Weedless, Not Fishless, For Walleyes
July 24, 2012
When it comes to fishing near wood or heavy weeds, most walleye anglers head the other way. "Nope, don't wanna hear about no snags, no clumps, no boulders that'll eat our jigs and rigs. Gimme a nice clean breakline with the occasional smooth, round rock to bounce my sinker off, and I'll be just fine. That's where the walleyes live, anyway."
Despite popular opinion, there are plenty of locales where walleyes inhabit weeds, wood and rocky crags, and these do seem to reach out to quickly engulf traditional walleye systems; but don't be intimidated. You can fish there successfully, too, but you must have the proper equipment. If you don't, you'll donate a load o' lead to the tackle graveyard in no time at all.
Fortunately, certain jig and sinker shapes, especially weedless or snagless riggings, provide effective solutions to this problem. While a number of companies offer snag-resistant versions of some popular products, I keep using and recommending the same three: Northland Fishing Tackle, Lindy-Little Joe, and Bait Rigs, because these are walleye- or multi-species- oriented companies offering widespread distribution of what folks need.
When I think about a weedless version of a walleye or smallmouth-bass jig, I don't want a big honkin' bass jig with a huge hook designed to hold a pork frog, or a brushy weedguard it would take both hands to bend and collapse. I want a lightweight jighead with a hook small enough to efficiently hold livebait the size of a minnow, a leech or half-crawler. I also need only a slight weedguard, just enough light wire, or a few strands of vinyl, to deflect typical snags.
Pointed jigheads slip best through weeds. Round-headed or football-shaped jigs work better around boulders, because they won't slip down between the cracks. With wood, well, you sometimes have to test both styles to see which works best, matching the jighead to either large logs or multi-fingered brush. The end result should be something you can fish snags with, tipped with livebait, a small plastic tail, or both. Using 6- or 8-pound-test line, you can pitch or flip this rig an adequate distance, or vertically fish it in deep water, and still be able to set the hook properly with spinning gear. The joy of being able to fish such areas without breaking off and retying every few minutes is sure to give you a whole new outlook on fishing cover for walleyes.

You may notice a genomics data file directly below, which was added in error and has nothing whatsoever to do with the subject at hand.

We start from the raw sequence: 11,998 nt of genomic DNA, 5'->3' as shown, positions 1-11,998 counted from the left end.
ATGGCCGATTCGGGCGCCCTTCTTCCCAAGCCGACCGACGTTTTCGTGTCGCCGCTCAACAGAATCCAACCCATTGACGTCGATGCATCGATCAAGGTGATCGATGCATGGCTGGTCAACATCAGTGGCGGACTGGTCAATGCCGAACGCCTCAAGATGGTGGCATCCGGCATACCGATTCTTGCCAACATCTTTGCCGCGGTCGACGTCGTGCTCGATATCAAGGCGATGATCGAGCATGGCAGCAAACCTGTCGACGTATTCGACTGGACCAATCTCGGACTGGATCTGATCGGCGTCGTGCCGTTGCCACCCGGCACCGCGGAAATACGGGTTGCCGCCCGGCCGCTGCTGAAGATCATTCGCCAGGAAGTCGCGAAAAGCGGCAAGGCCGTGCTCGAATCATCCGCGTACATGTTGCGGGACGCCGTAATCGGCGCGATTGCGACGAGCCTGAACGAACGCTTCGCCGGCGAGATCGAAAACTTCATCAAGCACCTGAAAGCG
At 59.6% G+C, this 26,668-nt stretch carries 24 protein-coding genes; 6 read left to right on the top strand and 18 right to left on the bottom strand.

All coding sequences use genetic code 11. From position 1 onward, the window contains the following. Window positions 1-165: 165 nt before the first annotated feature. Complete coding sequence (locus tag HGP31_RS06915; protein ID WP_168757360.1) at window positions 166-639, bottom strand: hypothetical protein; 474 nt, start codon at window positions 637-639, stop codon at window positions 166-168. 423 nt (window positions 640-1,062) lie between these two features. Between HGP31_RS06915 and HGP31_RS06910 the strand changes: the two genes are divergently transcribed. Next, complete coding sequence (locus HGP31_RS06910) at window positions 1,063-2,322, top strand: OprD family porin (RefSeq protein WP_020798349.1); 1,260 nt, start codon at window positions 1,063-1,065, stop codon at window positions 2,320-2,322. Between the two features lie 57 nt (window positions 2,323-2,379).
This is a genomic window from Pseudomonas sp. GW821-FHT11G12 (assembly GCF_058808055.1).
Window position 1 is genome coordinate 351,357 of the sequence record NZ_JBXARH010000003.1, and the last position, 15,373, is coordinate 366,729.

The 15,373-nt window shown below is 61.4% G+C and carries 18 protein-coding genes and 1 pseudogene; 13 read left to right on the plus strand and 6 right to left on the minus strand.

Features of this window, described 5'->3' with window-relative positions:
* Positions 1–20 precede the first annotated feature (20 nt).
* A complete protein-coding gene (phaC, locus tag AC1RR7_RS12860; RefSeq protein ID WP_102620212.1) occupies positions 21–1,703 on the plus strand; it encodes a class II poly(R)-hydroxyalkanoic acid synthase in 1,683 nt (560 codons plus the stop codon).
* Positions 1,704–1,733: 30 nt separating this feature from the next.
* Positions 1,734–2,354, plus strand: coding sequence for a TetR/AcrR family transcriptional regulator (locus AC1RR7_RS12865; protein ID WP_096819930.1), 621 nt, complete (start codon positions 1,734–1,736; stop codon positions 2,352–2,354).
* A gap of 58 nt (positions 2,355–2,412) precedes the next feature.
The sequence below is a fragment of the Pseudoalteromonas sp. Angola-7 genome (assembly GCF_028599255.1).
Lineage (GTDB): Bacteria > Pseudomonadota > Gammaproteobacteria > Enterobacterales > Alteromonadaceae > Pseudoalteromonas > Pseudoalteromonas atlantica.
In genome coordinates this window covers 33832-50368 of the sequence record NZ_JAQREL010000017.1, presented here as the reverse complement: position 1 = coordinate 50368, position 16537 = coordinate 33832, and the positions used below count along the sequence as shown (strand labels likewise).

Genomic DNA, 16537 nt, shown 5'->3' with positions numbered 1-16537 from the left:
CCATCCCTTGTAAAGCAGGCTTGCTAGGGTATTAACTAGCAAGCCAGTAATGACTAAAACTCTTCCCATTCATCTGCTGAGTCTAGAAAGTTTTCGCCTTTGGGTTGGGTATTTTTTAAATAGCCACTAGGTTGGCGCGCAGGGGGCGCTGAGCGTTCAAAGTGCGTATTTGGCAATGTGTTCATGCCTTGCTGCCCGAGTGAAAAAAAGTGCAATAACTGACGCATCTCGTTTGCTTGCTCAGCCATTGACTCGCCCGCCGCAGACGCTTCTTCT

Near brush or weeds, there are times livebait rigging is absolutely necessary. Trade in your traditional walking sinkers for pointed bullet sinkers, ones that will slither between weeds and wood. Egg sinkers do a pretty good job of not falling between boulders, too. If you like, substitute one of the snagless wunderkind sinkers like Lindy's No-Snagg, or -- in slow bottom bouncer conditions -- a Today's Tackle's Foam Walker. Both combine weight and flotation to help them crawl up and over snags, instead of digging in for the duration.
Also, keep your snells short -- 12 or 15 inches -- so they won't wrap around snags.Incorporate tiny, weedless hooks with only slight weedguards, just enough to do the job without being so stiff that they deflect fish, too. Lindy's No-Snagg hooks, to my mind, should be in everybody's tackle box, even if you don't fish for walleyes. When fishing, you never know when you're going to run into the snaggy underworld, and you want to be prepared. Walleyes are in there, too.
Company Contacts: www.northlandtackle.com; www.lindylittlejoe.com; www.walleyecentral.com/baitrig.htm; www.todaystackle.com.